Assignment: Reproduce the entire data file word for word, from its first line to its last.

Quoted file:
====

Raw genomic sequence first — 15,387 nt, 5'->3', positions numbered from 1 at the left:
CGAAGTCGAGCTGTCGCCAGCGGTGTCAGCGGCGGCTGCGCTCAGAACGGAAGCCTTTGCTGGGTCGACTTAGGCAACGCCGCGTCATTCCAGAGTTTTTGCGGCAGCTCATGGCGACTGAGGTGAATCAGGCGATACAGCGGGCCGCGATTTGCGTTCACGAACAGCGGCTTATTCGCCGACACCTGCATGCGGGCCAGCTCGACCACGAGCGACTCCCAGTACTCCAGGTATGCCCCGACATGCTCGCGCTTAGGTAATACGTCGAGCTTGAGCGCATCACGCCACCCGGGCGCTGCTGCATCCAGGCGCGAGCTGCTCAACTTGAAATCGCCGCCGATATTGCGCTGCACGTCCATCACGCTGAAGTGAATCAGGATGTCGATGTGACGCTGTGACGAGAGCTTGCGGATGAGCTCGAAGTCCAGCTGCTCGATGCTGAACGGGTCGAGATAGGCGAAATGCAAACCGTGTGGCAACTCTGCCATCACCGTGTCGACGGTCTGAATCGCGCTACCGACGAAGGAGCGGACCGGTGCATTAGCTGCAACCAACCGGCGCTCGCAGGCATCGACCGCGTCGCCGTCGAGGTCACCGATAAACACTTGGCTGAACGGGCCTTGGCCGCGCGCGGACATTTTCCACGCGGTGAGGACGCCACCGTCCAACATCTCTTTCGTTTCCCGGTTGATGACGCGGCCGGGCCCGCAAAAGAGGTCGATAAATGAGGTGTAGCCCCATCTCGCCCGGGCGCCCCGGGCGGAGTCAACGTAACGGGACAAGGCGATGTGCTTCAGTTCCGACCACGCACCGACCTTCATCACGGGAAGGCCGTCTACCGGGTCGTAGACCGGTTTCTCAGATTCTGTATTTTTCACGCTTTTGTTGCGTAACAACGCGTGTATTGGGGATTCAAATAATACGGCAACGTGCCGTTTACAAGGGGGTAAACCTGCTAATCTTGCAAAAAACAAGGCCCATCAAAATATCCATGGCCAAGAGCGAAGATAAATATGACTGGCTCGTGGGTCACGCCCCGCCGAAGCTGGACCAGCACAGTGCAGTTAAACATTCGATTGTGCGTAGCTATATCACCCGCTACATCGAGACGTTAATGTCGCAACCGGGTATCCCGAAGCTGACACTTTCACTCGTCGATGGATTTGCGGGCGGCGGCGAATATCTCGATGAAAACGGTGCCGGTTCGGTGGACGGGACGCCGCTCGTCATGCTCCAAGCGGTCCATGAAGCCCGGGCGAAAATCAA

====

Raw genomic sequence first — 15,387 nt, 5'->3', positions numbered from 1 at the left:
CGAAGTCGAGCTGTCGCCAGCGGTGTCAGCGGCGGCTGCGCTCAGAACGGAAGCCTTTGCTGGGTCGACTTAGGCAACGCCGCGTCATTCCAGAGTTTTTGCGGCAGCTCATGGCGACTGAGGTGAATCAGGCGATACAGCGGGCCGCGATTTGCGTTCACGAACAGCGGCTTATTCGCCGACACCTGCATGCGGGCCAGCTCGACCACGAGCGACTCCCAGTACTCCAGGTATGCCCCGACATGCTCGCGCTTAGGTAATACGTCGAGCTTGAGCGCATCACGCCACCCGGGCGCTGCTGCATCCAGGCGCGAGCTGCTCAACTTGAAATCGCCGCCGATATTGCGCTGCACGTCCATCACGCTGAAGTGAATCAGGATGTCGATGTGACGCTGTGACGAGAGCTTGCGGATGAGCTCGAAGTCCAGCTGCTCGATGCTGAACGGGTCGAGATAGGCGAAATGCAAACCGTGTGGCAACTCTGCCATCACCGTGTCGACGGTCTGAATCGCGCTACCGACGAAGGAGCGGACCGGTGCATTAGCTGCAACCAACCGGCGCTCGCAGGCATCGACCGCGTCGCCGTCGAGGTCACCGATAAACACTTGGCTGAACGGGCCTTGGCCGCGCGCGGACATTTTCCACGCGGTGAGGACGCCACCGTCCAACATCTCTTTCGTTTCCCGGTTGATGACGCGGCCGGGCCCGCAAAAGAGGTCGATAAATGAGGTGTAGCCCCATCTCGCCCGGGCGCCCCGGGCGGAGTCAACGTAACGGGACAAGGCGATGTGCTTCAGTTCCGACCACGCACCGACCTTCATCACGGGAAGGCCGTCTACCGGGTCGTAGACCGGTTTCTCAGATTCTGTATTTTTCACGCTTTTGTTGCGTAACAACGCGTGTATTGGGGATTCAAATAATACGGCAACGTGCCGTTTACAAGGGGGTAAACCTGCTAATCTTGCAAAAAACAAGGCCCATCAAAATATCCATGGCCAAGAGCGAAGATAAATATGACTGGCTCGTGGGTCACGCCCCGCCGAAGCTGGACCAGCACAGTGCAGTTAAACATTCGATTGTGCGTAGCTATATCACCCGCTACATCGAGACGTTAATGTCGCAACCGGGTATCCCGAAGCTGACACTTTCACTCGTCGATGGATTTGCGGGCGGCGGCGAATATCTCGATGAAAACGGTGCCGGTTCGGTGGACGGGACGCCGCTCGTCATGCTCCAAGCGGTCCATGAAGCCCGGGCGAAAATCAA